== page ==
Now The New York Times has set its sights on Fox News, the only major outlet left where leftist thinkers such as Tulsi Gabbard and Glenn Greenwald are allowed to warn Americans about the current dangers of totalitarian censorship.
Writing in the paper of record, Nicholas Kristof has determined that it's not enough that Congress is going after former President Donald Trump, they need to go after the one major media outlet that did not constantly deride and insult him over the past four year, Fox News.
His assertion is that because Fox reported on news about claims of election fraud and voter irregularities, viewers who subscribe to cable tv should advocate for the removal of the station from cable packages.
"We can't impeach Fox or put Carlson or Sean Hannity on trial in the Senate," Kristof writes with seeming dismay, "but there are steps we can take—imperfect, inadequate ones, resting on slippery slopes—to create accountability not only for Trump but also for fellow travelers at Fox, OANN, Newsmax and so on."
Fox has presented the voices and views of elected leaders that The Times won't touch because they fear that conservative views will sully their over-inked pages. People who take issue with the Biden administration's attack on women and girls, apparent border openings, and drastic federal overreach are given space to speak on Fox, not at The Times, or on CNN, or any other of these sycophantic news conglomerates that stakes a claim to ideological righteousness.
How is it that Kristoff is so sure that he's right that he's intent on barring any opposing views from having a platform? That is a level of righteousness heretofore reserved for religious zealotry.
It is a given, for Kristoff and The Times, that Fox has perpetrated severe damage, the only thing left to sort out is what to do about it. He directs people to demand that it be cancelled from their cable package, and to torment Fox's advertisers until they bend to submission.
While Kristof voices concern about his own call for the censoring of an entire outlet, saying it "leaves even me a bit queasy," and that he's "railed against 'liberal intolerance," he doesn't let that stop him from proclaiming that an entire news network should be forcibly removed from the air simply because he doesn't like their views, or the views of their viewers.
Kristof, The Times, and their colleagues in derision won't be appeased until Fox News, Trump, and the much-maligned Trump voters purged from the cultural conversation. They've said so, over and over again. They frame them as liars, white supremacists, insurrectionists, and any other derogatory moniker they can come up with.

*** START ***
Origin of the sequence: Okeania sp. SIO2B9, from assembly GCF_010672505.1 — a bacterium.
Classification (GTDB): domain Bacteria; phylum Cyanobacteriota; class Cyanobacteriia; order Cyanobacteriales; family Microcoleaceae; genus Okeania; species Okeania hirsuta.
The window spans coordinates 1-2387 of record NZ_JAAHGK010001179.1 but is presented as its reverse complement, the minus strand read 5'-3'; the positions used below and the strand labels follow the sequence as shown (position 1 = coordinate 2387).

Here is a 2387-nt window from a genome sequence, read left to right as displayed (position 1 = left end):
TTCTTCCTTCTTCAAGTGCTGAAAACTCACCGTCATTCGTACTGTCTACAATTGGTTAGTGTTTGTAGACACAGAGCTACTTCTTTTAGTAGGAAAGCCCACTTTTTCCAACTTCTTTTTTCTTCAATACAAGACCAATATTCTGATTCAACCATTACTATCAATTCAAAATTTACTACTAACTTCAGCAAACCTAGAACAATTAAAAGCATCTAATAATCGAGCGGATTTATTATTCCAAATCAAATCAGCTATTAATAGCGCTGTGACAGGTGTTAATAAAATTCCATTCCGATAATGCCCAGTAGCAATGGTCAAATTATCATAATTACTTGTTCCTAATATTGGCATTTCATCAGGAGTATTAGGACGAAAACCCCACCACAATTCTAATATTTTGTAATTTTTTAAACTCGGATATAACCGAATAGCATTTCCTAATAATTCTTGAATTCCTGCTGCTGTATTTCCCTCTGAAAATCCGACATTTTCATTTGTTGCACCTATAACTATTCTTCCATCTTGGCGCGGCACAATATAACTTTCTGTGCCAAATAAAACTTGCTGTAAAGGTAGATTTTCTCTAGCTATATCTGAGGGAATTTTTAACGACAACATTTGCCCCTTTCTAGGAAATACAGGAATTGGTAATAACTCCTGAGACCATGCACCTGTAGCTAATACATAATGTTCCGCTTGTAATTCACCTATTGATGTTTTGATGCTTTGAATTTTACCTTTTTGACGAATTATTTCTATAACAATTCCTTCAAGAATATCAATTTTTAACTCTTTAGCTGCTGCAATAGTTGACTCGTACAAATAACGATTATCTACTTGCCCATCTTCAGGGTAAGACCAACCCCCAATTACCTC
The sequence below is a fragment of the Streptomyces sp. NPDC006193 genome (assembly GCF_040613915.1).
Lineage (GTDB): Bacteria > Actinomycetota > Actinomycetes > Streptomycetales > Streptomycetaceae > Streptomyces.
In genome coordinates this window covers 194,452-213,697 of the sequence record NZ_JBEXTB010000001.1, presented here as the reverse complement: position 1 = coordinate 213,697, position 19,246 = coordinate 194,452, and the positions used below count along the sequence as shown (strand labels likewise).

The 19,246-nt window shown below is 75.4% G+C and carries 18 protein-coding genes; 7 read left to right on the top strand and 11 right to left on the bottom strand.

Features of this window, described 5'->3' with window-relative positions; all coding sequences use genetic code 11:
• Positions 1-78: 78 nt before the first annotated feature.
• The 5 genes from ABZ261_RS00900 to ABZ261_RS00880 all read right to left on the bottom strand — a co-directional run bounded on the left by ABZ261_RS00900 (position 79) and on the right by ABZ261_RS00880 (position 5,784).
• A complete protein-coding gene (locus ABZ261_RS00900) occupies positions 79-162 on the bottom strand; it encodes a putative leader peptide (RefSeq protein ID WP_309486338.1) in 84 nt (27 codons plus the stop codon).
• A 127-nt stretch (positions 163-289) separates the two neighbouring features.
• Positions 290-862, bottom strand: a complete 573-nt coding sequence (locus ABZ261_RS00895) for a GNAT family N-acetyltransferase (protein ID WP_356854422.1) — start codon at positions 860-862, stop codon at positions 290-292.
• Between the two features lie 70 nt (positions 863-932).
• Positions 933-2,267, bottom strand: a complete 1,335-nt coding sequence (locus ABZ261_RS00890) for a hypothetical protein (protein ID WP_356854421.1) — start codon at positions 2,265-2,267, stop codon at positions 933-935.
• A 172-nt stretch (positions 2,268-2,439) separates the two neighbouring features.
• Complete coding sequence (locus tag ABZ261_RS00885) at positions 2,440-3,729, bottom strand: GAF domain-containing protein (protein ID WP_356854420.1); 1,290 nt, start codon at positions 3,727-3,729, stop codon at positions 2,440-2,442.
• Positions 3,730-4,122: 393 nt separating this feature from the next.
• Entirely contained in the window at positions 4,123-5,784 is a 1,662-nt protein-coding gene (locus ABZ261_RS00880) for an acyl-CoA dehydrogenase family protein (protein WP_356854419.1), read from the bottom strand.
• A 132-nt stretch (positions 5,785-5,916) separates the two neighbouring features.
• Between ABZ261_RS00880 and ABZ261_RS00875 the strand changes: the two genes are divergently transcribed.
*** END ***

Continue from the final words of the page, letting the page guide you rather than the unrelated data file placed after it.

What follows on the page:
Caitlin Flanagan had a great time slamming MAGA supporters in The Atlantic. These fool people were just doing as they were told, Flanagan posits about those who perpetrated the Capitol riot of Jan. 6, they really just want to follow the rules handed down by their betters. Kristoff would say they're doing it because Fox told them to, and perhaps Flanagan would agree.
Sarah Smarsh wrote in The Guardian that "It would be easy to write them off as monsters–a familiar impulse in today's political climate, particularly toward supporters of Donald Trump. But, with democracy itself on the line this election year, we must remain open to the possibility of transformation." Note that Smarsh assumes at the outset that these folks have nothing worthwhile to say, but that staying engaged with them can be a road to convincing them why they are wrong.
Writing in Fast Company, Joe Berkowitz says that "Biden voters do not owe Trump supporters even an ounce of compassion—at least until they've completed their truth and reconciliation commission hearing. (This is a joke. Sort of.)"
Self-proclaimed life-long Republican Max Boot wrote in the Washington Post that throwing the whole GOP under the bus to rid it of Trump and his supporters was the only reasonable thing to do.
ABC's political director Rick Klein said that "The fact is that getting rid of Trump is the easy part. Cleansing the movement he commands is going to be something else." What does Klein mean by that? Even looking at it through the most generous lens, it’s hard to see how “cleansing” a movement of people who believe something you disagree with is reasonable.
Now, armed with accusations of isms and phobias, it is easy for educated elitists, both left and right wing, to bludgeon those they perceive as their working class inferiors. But these MAGA voters number nearly 75 million, and they will be ignored at our nation's peril. A voice that cries out as loud as this one did, with the massive megaphone of Trump as their mouthpiece, will not be easily or willingly silenced, nor should they be.
The New York Times has long been the gold standard of journalism in the US, and it has the cavernous news rooms and resources to play that role. But in declaring that their competition should be ousted, removed from existence, expelled for the heretical crime of disagreeing with our revered Grey Lady, they have become the censorious mob that they ought to protect us against.